What to watch for today
EU bigwigs talk in Berlin. The European Commission’s Jean-Claude Juncker meets with German chancellor Angela Merkel, French president Francois Hollande, and industrial leaders to discuss economic reforms (paywall) for the euro zone—and Greece.
Greek talks enter crunchtime. The country has to pay €300 million ($329 million) to the International Monetary Fund by Friday and has said it doesn’t have the money to do so. Whether it can reach an agreement with its creditors to get more money should soon be apparent. (Though we say this every week.)
A US spying program lapses. US spying agencies will no longer have the authority to collect citizens’ phone records in bulk, when the Patriot Act’s surveillance powers expire at midnight EDT. The US Senate is debating a bill to extend some of the act’s powers while curbing others.
Economic data. The US reveals its latest personal spending and ISM manufacturing data. Also, look for German inflation and Brazilian trade balance data.
Over the weekend
China’s exports weakened. May export orders at Chinese factories contracted at their fastest rate in nearly two years, the HSBC/Markit Purchasing Managers’ Index showed, while factory output shrank, and factory employment dropped for its 18th month in a row. Growing evidence of a weakening economy is putting pressure on China’s central bank to cut interest rates.
World powers meeting on Iran found one thing to agree on. Top negotiators from the US, Britain, France, Germany, Russia, and China inched closer to a deal over Iran’s nuclear program after figuring out a way to reinstate UN sanctions if Tehran cheats, Reuters reported.
Beijing and Washington dial back the rhetoric. The two powers have been trading barbs over China’s island-building in the South China Seas. But they managed to tone it down at a security conference in Singapore. “The atmosphere has calmed a bit,” said a Chinese delegate at the meeting.
John Kerry cuts short his trip to Europe. The US secretary of state fell off his bike while riding a section of the Tour de France near Geneva, and broke his leg. Kerry returned to the US for medical care.
Russia created an EU blacklist… The foreign ministry is banning 89 European politicians, military leaders, and critics from entering the country. It’s said to have created a similar list of unwelcome Americans. The move deepens the rift between Russia and the West over Moscow’s role in Ukraine.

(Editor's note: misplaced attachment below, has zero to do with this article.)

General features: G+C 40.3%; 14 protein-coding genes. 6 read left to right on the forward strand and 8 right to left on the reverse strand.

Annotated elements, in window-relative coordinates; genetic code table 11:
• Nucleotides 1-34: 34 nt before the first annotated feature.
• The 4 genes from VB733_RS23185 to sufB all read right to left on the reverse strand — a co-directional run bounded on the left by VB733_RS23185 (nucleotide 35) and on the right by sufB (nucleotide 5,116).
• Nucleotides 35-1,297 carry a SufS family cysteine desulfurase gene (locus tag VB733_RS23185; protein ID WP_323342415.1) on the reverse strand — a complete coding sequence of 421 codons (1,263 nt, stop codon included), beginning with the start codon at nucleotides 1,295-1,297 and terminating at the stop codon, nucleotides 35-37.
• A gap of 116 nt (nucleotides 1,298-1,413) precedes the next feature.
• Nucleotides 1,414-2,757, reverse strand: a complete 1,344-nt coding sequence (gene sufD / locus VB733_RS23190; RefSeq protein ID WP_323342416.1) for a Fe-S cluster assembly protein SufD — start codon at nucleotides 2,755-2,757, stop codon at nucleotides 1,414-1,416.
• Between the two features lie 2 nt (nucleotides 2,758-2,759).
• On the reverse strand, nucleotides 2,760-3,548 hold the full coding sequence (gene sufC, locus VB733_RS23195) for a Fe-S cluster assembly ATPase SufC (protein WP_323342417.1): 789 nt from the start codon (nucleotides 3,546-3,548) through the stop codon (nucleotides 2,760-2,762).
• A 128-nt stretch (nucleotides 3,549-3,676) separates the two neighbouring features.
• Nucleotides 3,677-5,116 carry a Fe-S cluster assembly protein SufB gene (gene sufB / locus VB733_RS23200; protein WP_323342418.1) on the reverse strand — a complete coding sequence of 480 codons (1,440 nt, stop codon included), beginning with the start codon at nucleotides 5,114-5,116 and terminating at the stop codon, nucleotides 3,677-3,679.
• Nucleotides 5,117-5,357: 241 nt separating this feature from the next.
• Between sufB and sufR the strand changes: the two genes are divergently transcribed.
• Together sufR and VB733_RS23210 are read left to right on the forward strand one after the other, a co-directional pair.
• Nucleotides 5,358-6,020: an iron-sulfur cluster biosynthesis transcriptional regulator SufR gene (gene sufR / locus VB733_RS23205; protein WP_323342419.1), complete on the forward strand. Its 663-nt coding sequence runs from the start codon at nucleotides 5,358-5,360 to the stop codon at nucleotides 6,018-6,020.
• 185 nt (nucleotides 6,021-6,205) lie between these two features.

… and Ukraine named a Russia-baiter as governor of Odessa. Former Georgian president Mikhail Saakashvili will run the region that separates the Crimean peninsula, not occupied by Russia, from Transdniester, another pro-Moscow enclave. Saakashvili, who has been given Ukrainian citizenship, led his country to a disastrous war against Russia in 2008.
Boko Haram welcomed Nigeria’s new president with fresh violence. The terrorist group launched a rocket-propelled grenade attack on Maiduguri, killing at least 13. President Muhammadu Buhari has promised to step up the military campaign against Boko Haram.
Quartz obsession interlude
Kabir Chibber on why we should get rid of FIFA as well as Sepp Blatter. “How would a breakaway work in soccer? Essentially, UEFA or some other body would have to put on an alternative World Cup, with anyone that wants to participate. The idea was mooted in 2011 because of—you guessed it—corruption allegations against key FIFA members.” Read more here.
Matters of debate
Retailers have mishandled mobile payments for years. It’s time for them to give up in favor of tech companies.
The Magna Carta is the “the most important bargain in the history of the human race.” Its impact has been felt far beyond England (paywall).
Aung San Suu Kyi must speak out on behalf of Myanmar’s persecuted Rohingya. So says the Dalai Lama.
Google proved a gender-inclusive tech event is possible. Its I/O event had a record number of female attendees.
Cristiano Ronaldo may be responsible for a remote dengue fever outbreak. Venezuelans who visited his childhood home off Portugal may have brought it with them.
Long-distance relationships last half as long. A German study shows couples dating long distance stay together less time than those in proximate relationships.
Latvians consume the most illegal cigarettes in Europe. Slovakians have the lowest consumption.
Tipping in a bad restaurant is misbehavior. At least according to one respected economist.
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